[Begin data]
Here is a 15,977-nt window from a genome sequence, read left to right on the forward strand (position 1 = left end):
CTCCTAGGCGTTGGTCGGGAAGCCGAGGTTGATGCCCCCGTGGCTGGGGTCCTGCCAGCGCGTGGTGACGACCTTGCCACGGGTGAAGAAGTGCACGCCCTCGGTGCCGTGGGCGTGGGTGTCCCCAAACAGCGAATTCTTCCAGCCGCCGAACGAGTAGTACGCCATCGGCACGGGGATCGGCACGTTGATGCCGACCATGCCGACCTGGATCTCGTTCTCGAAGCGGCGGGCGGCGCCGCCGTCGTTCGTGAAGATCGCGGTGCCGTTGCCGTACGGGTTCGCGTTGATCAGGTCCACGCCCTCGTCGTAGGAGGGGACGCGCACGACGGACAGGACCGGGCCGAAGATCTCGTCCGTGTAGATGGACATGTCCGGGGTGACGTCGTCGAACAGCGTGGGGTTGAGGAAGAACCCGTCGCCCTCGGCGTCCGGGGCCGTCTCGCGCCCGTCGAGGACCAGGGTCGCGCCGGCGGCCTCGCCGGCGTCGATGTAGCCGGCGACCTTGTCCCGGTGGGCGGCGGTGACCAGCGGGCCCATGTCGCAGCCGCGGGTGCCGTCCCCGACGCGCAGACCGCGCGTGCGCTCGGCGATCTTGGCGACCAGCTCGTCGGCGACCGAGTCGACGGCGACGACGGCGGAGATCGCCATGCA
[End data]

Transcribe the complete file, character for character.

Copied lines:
Here is a 15,977-nt window from a genome sequence, read left to right on the forward strand (position 1 = left end):
CTCCTAGGCGTTGGTCGGGAAGCCGAGGTTGATGCCCCCGTGGCTGGGGTCCTGCCAGCGCGTGGTGACGACCTTGCCACGGGTGAAGAAGTGCACGCCCTCGGTGCCGTGGGCGTGGGTGTCCCCAAACAGCGAATTCTTCCAGCCGCCGAACGAGTAGTACGCCATCGGCACGGGGATCGGCACGTTGATGCCGACCATGCCGACCTGGATCTCGTTCTCGAAGCGGCGGGCGGCGCCGCCGTCGTTCGTGAAGATCGCGGTGCCGTTGCCGTACGGGTTCGCGTTGATCAGGTCCACGCCCTCGTCGTAGGAGGGGACGCGCACGACGGACAGGACCGGGCCGAAGATCTCGTCCGTGTAGATGGACATGTCCGGGGTGACGTCGTCGAACAGCGTGGGGTTGAGGAAGAACCCGTCGCCCTCGGCGTCCGGGGCCGTCTCGCGCCCGTCGAGGACCAGGGTCGCGCCGGCGGCCTCGCCGGCGTCGATGTAGCCGGCGACCTTGTCCCGGTGGGCGGCGGTGACCAGCGGGCCCATGTCGCAGCCGCGGGTGCCGTCCCCGACGCGCAGACCGCGCGTGCGCTCGGCGATCTTGGCGACCAGCTCGTCGGCGACCGAGTCGACGGCGACGACGGCGGAGATCGCCATGCA